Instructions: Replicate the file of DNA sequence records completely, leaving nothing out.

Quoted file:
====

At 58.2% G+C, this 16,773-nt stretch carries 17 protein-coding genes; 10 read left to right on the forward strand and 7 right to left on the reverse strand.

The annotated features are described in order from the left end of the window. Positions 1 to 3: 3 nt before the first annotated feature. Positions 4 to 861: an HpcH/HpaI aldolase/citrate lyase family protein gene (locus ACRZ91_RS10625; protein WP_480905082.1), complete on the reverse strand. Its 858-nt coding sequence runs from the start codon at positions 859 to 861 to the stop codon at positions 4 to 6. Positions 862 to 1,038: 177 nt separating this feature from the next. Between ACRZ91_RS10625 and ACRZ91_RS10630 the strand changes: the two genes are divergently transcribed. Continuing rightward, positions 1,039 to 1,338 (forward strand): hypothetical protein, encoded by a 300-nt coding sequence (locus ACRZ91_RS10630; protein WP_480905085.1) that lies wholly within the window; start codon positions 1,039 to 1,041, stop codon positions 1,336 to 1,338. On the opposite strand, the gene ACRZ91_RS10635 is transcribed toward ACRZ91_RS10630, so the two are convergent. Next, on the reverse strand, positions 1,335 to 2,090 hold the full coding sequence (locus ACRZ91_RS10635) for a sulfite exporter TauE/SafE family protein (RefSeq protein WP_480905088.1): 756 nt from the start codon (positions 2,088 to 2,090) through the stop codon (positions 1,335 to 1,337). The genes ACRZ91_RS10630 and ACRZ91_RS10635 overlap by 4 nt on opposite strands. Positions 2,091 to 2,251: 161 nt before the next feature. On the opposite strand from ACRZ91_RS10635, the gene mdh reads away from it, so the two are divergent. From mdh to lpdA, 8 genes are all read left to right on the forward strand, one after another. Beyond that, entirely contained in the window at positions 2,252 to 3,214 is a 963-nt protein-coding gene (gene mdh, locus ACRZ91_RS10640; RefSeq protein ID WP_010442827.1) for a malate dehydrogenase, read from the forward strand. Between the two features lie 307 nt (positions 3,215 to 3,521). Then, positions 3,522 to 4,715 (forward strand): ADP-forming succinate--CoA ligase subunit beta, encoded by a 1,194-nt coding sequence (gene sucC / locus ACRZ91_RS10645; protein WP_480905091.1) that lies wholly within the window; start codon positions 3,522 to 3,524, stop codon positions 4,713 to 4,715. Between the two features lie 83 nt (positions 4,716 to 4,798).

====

At 58.2% G+C, this 16,773-nt stretch carries 17 protein-coding genes; 10 read left to right on the forward strand and 7 right to left on the reverse strand.

The annotated features are described in order from the left end of the window. Positions 1 to 3: 3 nt before the first annotated feature. Positions 4 to 861: an HpcH/HpaI aldolase/citrate lyase family protein gene (locus ACRZ91_RS10625; protein WP_480905082.1), complete on the reverse strand. Its 858-nt coding sequence runs from the start codon at positions 859 to 861 to the stop codon at positions 4 to 6. Positions 862 to 1,038: 177 nt separating this feature from the next. Between ACRZ91_RS10625 and ACRZ91_RS10630 the strand changes: the two genes are divergently transcribed. Continuing rightward, positions 1,039 to 1,338 (forward strand): hypothetical protein, encoded by a 300-nt coding sequence (locus ACRZ91_RS10630; protein WP_480905085.1) that lies wholly within the window; start codon positions 1,039 to 1,041, stop codon positions 1,336 to 1,338. On the opposite strand, the gene ACRZ91_RS10635 is transcribed toward ACRZ91_RS10630, so the two are convergent. Next, on the reverse strand, positions 1,335 to 2,090 hold the full coding sequence (locus ACRZ91_RS10635) for a sulfite exporter TauE/SafE family protein (RefSeq protein WP_480905088.1): 756 nt from the start codon (positions 2,088 to 2,090) through the stop codon (positions 1,335 to 1,337). The genes ACRZ91_RS10630 and ACRZ91_RS10635 overlap by 4 nt on opposite strands. Positions 2,091 to 2,251: 161 nt before the next feature. On the opposite strand from ACRZ91_RS10635, the gene mdh reads away from it, so the two are divergent. From mdh to lpdA, 8 genes are all read left to right on the forward strand, one after another. Beyond that, entirely contained in the window at positions 2,252 to 3,214 is a 963-nt protein-coding gene (gene mdh, locus ACRZ91_RS10640; RefSeq protein ID WP_010442827.1) for a malate dehydrogenase, read from the forward strand. Between the two features lie 307 nt (positions 3,215 to 3,521). Then, positions 3,522 to 4,715 (forward strand): ADP-forming succinate--CoA ligase subunit beta, encoded by a 1,194-nt coding sequence (gene sucC / locus ACRZ91_RS10645; protein WP_480905091.1) that lies wholly within the window; start codon positions 3,522 to 3,524, stop codon positions 4,713 to 4,715. Between the two features lie 83 nt (positions 4,716 to 4,798).